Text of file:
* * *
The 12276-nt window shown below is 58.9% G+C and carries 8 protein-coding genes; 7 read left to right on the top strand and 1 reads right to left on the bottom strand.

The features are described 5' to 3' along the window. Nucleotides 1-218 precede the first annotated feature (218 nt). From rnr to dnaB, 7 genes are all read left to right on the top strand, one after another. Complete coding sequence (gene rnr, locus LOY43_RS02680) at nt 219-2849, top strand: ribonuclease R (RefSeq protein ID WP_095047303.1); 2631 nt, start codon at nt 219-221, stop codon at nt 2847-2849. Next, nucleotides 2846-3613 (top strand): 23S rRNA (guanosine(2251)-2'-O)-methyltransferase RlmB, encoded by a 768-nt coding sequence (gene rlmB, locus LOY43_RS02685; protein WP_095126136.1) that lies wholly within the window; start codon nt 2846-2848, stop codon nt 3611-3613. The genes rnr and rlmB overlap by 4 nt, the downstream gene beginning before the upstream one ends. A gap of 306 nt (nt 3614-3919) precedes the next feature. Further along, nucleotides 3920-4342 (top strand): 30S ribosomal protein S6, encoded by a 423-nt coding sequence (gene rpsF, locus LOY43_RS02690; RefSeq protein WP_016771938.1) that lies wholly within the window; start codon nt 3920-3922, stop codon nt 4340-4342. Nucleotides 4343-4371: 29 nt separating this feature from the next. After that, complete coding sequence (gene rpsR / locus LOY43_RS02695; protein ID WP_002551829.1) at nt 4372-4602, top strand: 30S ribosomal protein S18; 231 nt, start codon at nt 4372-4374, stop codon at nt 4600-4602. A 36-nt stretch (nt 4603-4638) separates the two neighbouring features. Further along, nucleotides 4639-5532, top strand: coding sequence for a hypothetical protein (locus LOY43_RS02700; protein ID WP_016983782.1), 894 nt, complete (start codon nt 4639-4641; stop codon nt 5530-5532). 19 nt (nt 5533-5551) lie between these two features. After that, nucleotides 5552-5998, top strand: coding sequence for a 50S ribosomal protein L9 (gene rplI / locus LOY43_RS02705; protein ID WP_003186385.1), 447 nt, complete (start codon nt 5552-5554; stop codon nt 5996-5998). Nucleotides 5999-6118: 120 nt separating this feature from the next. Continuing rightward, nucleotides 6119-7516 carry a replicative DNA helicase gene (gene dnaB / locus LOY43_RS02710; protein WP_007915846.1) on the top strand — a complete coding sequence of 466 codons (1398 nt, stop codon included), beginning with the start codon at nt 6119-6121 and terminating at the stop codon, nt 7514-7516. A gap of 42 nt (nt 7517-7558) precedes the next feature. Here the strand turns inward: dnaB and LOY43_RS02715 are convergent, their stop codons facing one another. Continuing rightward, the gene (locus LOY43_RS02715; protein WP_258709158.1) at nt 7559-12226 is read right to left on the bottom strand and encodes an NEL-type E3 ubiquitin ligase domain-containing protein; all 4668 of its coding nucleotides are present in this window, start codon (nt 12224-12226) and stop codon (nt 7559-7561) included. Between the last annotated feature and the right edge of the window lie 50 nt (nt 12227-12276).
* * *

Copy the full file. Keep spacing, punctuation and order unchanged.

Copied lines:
The 12276-nt window shown below is 58.9% G+C and carries 8 protein-coding genes; 7 read left to right on the top strand and 1 reads right to left on the bottom strand.

The features are described 5' to 3' along the window. Nucleotides 1-218 precede the first annotated feature (218 nt). From rnr to dnaB, 7 genes are all read left to right on the top strand, one after another. Complete coding sequence (gene rnr, locus LOY43_RS02680) at nt 219-2849, top strand: ribonuclease R (RefSeq protein ID WP_095047303.1); 2631 nt, start codon at nt 219-221, stop codon at nt 2847-2849. Next, nucleotides 2846-3613 (top strand): 23S rRNA (guanosine(2251)-2'-O)-methyltransferase RlmB, encoded by a 768-nt coding sequence (gene rlmB, locus LOY43_RS02685; protein WP_095126136.1) that lies wholly within the window; start codon nt 2846-2848, stop codon nt 3611-3613. The genes rnr and rlmB overlap by 4 nt, the downstream gene beginning before the upstream one ends. A gap of 306 nt (nt 3614-3919) precedes the next feature. Further along, nucleotides 3920-4342 (top strand): 30S ribosomal protein S6, encoded by a 423-nt coding sequence (gene rpsF, locus LOY43_RS02690; RefSeq protein WP_016771938.1) that lies wholly within the window; start codon nt 3920-3922, stop codon nt 4340-4342. Nucleotides 4343-4371: 29 nt separating this feature from the next. After that, complete coding sequence (gene rpsR / locus LOY43_RS02695; protein ID WP_002551829.1) at nt 4372-4602, top strand: 30S ribosomal protein S18; 231 nt, start codon at nt 4372-4374, stop codon at nt 4600-4602. A 36-nt stretch (nt 4603-4638) separates the two neighbouring features. Further along, nucleotides 4639-5532, top strand: coding sequence for a hypothetical protein (locus LOY43_RS02700; protein ID WP_016983782.1), 894 nt, complete (start codon nt 4639-4641; stop codon nt 5530-5532). 19 nt (nt 5533-5551) lie between these two features. After that, nucleotides 5552-5998, top strand: coding sequence for a 50S ribosomal protein L9 (gene rplI / locus LOY43_RS02705; protein ID WP_003186385.1), 447 nt, complete (start codon nt 5552-5554; stop codon nt 5996-5998). Nucleotides 5999-6118: 120 nt separating this feature from the next. Continuing rightward, nucleotides 6119-7516 carry a replicative DNA helicase gene (gene dnaB / locus LOY43_RS02710; protein WP_007915846.1) on the top strand — a complete coding sequence of 466 codons (1398 nt, stop codon included), beginning with the start codon at nt 6119-6121 and terminating at the stop codon, nt 7514-7516. A gap of 42 nt (nt 7517-7558) precedes the next feature. Here the strand turns inward: dnaB and LOY43_RS02715 are convergent, their stop codons facing one another. Continuing rightward, the gene (locus LOY43_RS02715; protein WP_258709158.1) at nt 7559-12226 is read right to left on the bottom strand and encodes an NEL-type E3 ubiquitin ligase domain-containing protein; all 4668 of its coding nucleotides are present in this window, start codon (nt 12224-12226) and stop codon (nt 7559-7561) included. Between the last annotated feature and the right edge of the window lie 50 nt (nt 12227-12276).